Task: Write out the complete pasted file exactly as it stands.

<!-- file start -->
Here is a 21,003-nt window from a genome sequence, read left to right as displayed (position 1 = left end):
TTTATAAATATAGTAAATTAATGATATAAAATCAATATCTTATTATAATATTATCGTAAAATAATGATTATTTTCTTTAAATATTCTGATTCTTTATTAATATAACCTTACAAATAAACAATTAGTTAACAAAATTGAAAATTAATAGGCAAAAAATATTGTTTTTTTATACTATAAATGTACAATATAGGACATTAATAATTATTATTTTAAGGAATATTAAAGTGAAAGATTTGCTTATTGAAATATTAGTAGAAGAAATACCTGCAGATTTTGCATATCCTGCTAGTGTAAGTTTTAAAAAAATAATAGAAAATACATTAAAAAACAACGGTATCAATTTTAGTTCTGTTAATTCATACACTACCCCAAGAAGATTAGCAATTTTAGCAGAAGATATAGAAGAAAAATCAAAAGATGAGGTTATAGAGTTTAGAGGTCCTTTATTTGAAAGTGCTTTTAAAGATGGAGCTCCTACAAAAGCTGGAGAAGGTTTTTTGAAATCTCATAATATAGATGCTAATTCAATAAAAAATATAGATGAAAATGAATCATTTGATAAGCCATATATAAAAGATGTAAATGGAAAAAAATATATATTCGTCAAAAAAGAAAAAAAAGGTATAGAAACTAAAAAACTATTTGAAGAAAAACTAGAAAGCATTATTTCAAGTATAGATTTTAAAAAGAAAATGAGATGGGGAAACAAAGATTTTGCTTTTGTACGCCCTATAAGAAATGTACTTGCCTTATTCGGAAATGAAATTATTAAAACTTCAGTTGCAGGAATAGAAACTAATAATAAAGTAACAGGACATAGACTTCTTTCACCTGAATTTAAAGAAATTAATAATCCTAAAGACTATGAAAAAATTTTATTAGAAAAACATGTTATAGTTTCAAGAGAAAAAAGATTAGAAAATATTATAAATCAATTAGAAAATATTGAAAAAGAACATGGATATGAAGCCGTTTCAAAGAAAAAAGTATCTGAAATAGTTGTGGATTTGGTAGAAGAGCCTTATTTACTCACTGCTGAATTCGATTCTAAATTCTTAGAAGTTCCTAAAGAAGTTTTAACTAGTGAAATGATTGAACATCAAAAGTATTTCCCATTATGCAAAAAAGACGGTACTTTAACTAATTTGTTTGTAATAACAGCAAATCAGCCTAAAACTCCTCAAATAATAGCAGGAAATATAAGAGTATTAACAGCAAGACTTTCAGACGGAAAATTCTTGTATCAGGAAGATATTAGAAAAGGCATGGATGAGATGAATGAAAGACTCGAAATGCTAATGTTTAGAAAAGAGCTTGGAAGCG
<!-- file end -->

Here is a 21,003-nt window from a genome sequence, read left to right as displayed (position 1 = left end):
TTTATAAATATAGTAAATTAATGATATAAAATCAATATCTTATTATAATATTATCGTAAAATAATGATTATTTTCTTTAAATATTCTGATTCTTTATTAATATAACCTTACAAATAAACAATTAGTTAACAAAATTGAAAATTAATAGGCAAAAAATATTGTTTTTTTATACTATAAATGTACAATATAGGACATTAATAATTATTATTTTAAGGAATATTAAAGTGAAAGATTTGCTTATTGAAATATTAGTAGAAGAAATACCTGCAGATTTTGCATATCCTGCTAGTGTAAGTTTTAAAAAAATAATAGAAAATACATTAAAAAACAACGGTATCAATTTTAGTTCTGTTAATTCATACACTACCCCAAGAAGATTAGCAATTTTAGCAGAAGATATAGAAGAAAAATCAAAAGATGAGGTTATAGAGTTTAGAGGTCCTTTATTTGAAAGTGCTTTTAAAGATGGAGCTCCTACAAAAGCTGGAGAAGGTTTTTTGAAATCTCATAATATAGATGCTAATTCAATAAAAAATATAGATGAAAATGAATCATTTGATAAGCCATATATAAAAGATGTAAATGGAAAAAAATATATATTCGTCAAAAAAGAAAAAAAAGGTATAGAAACTAAAAAACTATTTGAAGAAAAACTAGAAAGCATTATTTCAAGTATAGATTTTAAAAAGAAAATGAGATGGGGAAACAAAGATTTTGCTTTTGTACGCCCTATAAGAAATGTACTTGCCTTATTCGGAAATGAAATTATTAAAACTTCAGTTGCAGGAATAGAAACTAATAATAAAGTAACAGGACATAGACTTCTTTCACCTGAATTTAAAGAAATTAATAATCCTAAAGACTATGAAAAAATTTTATTAGAAAAACATGTTATAGTTTCAAGAGAAAAAAGATTAGAAAATATTATAAATCAATTAGAAAATATTGAAAAAGAACATGGATATGAAGCCGTTTCAAAGAAAAAAGTATCTGAAATAGTTGTGGATTTGGTAGAAGAGCCTTATTTACTCACTGCTGAATTCGATTCTAAATTCTTAGAAGTTCCTAAAGAAGTTTTAACTAGTGAAATGATTGAACATCAAAAGTATTTCCCATTATGCAAAAAAGACGGTACTTTAACTAATTTGTTTGTAATAACAGCAAATCAGCCTAAAACTCCTCAAATAATAGCAGGAAATATAAGAGTATTAACAGCAAGACTTTCAGACGGAAAATTCTTGTATCAGGAAGATATTAGAAAAGGCATGGATGAGATGAATGAAAGACTCGAAATGCTAATGTTTAGAAAAGAGCTTGGAAGCG